The Clerc Hydroscaph Central Chronograph Limited Edition - part 1 - Milan
From a watch fanatic's perspective, we have officially entered the season dedicated to dive watches. Clerc, a high-end sports watchmaker, stands on that fine line that separates a luxury sports watch and a luxury one, and its vision is to create something that the most experienced diver could use not only in a professional capacity but also in their own free time.
The Clerc Hydroscaph Central Chronograph Limited Edition, a model made with just 500 pieces, will be my companion for the duration of the summer months and this post represents the very first part of a bigger article, which will document my travels from Milan all the way to the beautiful Sardinian beaches. I actually own many dive watches (mostly Japanese) and, although I'm not a pro diver, they are amongst my favourite for one single reason: creating a (true) diver's watch involves intricate detail and design, and even though the outcome is a simple three-hand timepiece, it boasts a series of technical solutions that are hard to find anywhere else.
What is the difference between Clerc and other diver's watches and why does it stand out from the crowd? In a nutshell, there are three main reasons: firstly, the bold and original style (meaning that are no grey areas: you just like it or not); secondly, the detailing and last but not least, its shape - one that is hard to make unless you are availing of machinery that is more commonly used by a workshop rather than industrial watchmakers and for anyone who's looking for something different, this means value.
The Clerc Hydroscaph Central Chronograph Limited Edition features a case architecture that is just as technically impressive as it is aesthetically. It is made up of an imposing (and weighty) central block, which is water resistant at 500m.
Its weight is justified by the use of many steel parts, secured with both Allen screws and many gaskets, all of which makes this a true diver's watch. When you're presented with a watch featuring such a high degree of water resistance and no helium escape valve (I did not find it on the case, although I do not think this is an ISO certified watch) you can be sure that that is not yet another well marketed timepiece that can do anything except what a dive watch should actually do. This statement gets true even more when this particular watch's style is all but ordinary, something that traditionally does not help making it highly water resistant.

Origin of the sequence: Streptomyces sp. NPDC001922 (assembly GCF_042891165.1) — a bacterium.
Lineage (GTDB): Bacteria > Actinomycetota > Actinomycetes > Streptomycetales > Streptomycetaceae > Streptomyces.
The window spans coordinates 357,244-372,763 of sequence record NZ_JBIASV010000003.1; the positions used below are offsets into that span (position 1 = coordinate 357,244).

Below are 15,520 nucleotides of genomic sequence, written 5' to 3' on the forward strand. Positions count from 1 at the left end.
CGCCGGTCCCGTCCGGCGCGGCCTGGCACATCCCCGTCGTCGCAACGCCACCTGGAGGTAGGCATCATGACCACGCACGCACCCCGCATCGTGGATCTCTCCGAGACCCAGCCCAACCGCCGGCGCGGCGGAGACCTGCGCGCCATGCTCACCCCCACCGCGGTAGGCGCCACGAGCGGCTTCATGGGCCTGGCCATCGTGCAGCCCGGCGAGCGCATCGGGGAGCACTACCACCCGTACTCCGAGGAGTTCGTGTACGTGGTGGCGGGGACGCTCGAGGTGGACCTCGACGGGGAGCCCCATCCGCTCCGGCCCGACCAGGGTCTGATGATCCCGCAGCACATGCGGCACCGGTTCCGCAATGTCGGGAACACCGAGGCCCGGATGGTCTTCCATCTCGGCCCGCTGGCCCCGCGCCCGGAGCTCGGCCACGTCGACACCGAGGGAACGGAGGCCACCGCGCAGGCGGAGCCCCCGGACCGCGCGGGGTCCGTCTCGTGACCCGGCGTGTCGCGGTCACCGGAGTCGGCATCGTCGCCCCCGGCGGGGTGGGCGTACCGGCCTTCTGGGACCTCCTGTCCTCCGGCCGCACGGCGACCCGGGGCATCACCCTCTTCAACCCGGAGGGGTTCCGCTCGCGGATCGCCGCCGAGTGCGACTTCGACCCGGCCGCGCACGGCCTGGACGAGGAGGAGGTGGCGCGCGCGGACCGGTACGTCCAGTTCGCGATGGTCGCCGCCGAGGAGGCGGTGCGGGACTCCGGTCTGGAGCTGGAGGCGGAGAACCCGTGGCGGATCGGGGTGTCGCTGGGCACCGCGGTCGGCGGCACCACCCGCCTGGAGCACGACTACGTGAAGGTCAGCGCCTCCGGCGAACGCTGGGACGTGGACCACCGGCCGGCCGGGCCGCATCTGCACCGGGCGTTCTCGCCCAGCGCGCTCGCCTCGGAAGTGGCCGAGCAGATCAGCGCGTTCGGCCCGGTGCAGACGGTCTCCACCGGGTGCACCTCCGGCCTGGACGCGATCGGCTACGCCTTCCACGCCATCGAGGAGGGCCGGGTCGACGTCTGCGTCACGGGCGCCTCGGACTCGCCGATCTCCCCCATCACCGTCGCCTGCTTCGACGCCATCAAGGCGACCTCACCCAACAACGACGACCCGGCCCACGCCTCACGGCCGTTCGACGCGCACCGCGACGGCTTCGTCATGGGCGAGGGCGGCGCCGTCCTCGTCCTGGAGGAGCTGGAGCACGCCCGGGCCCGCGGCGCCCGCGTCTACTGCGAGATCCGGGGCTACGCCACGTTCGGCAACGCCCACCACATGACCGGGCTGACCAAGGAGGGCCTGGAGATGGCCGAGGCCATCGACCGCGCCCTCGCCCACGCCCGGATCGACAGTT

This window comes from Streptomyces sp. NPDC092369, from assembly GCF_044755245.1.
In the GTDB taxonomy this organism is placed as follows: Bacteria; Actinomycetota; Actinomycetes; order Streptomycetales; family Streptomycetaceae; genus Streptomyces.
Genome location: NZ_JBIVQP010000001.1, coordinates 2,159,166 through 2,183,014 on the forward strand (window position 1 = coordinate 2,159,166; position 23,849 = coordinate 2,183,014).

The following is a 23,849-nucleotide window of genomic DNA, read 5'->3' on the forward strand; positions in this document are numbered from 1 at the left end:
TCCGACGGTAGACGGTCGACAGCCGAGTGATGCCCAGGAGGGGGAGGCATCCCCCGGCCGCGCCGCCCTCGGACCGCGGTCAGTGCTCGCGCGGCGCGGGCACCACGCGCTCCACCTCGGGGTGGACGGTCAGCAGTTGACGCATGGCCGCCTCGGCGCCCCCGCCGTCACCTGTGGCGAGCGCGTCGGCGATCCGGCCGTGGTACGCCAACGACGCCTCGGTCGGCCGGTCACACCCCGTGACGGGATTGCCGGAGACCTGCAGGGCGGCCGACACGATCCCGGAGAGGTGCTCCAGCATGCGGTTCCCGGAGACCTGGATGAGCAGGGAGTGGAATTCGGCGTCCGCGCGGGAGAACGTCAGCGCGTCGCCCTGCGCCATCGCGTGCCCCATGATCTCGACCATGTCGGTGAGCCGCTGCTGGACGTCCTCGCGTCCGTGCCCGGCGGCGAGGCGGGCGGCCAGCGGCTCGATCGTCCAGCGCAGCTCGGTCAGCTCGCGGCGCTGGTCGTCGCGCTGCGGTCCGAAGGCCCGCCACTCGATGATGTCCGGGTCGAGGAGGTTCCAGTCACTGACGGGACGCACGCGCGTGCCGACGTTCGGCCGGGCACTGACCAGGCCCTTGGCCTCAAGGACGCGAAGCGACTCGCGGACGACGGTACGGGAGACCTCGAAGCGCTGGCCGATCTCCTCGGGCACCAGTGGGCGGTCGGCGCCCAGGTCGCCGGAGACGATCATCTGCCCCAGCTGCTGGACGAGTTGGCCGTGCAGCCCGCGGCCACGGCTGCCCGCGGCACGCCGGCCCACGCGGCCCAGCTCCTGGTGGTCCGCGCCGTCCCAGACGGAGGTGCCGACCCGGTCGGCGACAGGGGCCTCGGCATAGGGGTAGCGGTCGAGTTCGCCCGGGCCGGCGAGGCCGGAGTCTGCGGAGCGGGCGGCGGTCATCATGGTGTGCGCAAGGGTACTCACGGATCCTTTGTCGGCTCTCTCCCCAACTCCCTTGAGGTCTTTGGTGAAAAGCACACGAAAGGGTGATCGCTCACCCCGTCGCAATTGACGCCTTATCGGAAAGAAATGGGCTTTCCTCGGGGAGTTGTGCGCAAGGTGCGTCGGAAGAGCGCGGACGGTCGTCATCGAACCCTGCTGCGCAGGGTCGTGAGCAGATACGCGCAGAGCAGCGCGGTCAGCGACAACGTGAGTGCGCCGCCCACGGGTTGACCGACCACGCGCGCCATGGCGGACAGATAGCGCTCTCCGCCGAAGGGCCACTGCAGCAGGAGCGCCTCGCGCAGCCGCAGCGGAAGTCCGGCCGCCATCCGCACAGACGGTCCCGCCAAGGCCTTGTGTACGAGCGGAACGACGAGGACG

The brand logo, an octagonal double C, is everywhere: on the bezel's diving scale and on the octagonal rotating bezel with Clerc interpreting it in a commendably original way considering there's a brand out there - namely Audemars Piguet - that has a sort of intellectual property on such a geometrical shape.
The stainless steel case is DLC treated to protect it from accidental shocks and heavy duty use. From this first contact, the Clerc Hydroscaph Central Chronograph Limited Edition is an interesting option among high-end dive watches and makes use of some original technical features that I will explain to you in the second part of this post in a few days. See you soon!
(Photo credit: Horbiter's proprietary photo-shooting)
Gaetano C. @Horbiter